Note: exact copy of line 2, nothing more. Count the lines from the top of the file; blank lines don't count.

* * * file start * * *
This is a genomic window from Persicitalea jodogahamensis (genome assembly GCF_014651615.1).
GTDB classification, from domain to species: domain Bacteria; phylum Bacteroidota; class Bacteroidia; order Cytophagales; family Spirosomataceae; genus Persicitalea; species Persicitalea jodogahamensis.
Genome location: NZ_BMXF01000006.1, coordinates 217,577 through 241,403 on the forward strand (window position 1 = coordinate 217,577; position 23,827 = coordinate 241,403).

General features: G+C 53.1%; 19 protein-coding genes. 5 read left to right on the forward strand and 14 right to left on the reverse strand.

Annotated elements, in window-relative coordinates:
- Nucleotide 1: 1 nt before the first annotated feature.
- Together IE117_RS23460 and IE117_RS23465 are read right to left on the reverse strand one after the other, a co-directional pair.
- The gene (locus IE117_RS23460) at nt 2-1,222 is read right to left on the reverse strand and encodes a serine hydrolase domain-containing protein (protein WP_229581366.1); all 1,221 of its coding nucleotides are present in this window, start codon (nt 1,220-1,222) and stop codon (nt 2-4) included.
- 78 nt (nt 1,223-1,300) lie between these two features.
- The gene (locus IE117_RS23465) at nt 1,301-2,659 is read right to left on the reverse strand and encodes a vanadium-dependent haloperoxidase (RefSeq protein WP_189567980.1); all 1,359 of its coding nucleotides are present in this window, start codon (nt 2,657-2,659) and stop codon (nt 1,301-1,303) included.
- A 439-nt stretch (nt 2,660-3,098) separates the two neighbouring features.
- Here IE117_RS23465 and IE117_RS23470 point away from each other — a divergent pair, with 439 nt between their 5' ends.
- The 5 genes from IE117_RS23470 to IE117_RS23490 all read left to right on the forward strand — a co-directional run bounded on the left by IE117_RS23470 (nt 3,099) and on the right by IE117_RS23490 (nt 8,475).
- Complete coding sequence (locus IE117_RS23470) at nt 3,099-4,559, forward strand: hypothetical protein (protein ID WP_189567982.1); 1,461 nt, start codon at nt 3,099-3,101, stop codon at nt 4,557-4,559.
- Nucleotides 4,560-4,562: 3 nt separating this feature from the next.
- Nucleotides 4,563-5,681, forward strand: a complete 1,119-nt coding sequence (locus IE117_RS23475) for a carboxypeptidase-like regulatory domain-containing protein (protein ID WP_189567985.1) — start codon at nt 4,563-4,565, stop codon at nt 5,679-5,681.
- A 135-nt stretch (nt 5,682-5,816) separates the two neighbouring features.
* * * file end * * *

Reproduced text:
GTDB classification, from domain to species: domain Bacteria; phylum Bacteroidota; class Bacteroidia; order Cytophagales; family Spirosomataceae; genus Persicitalea; species Persicitalea jodogahamensis.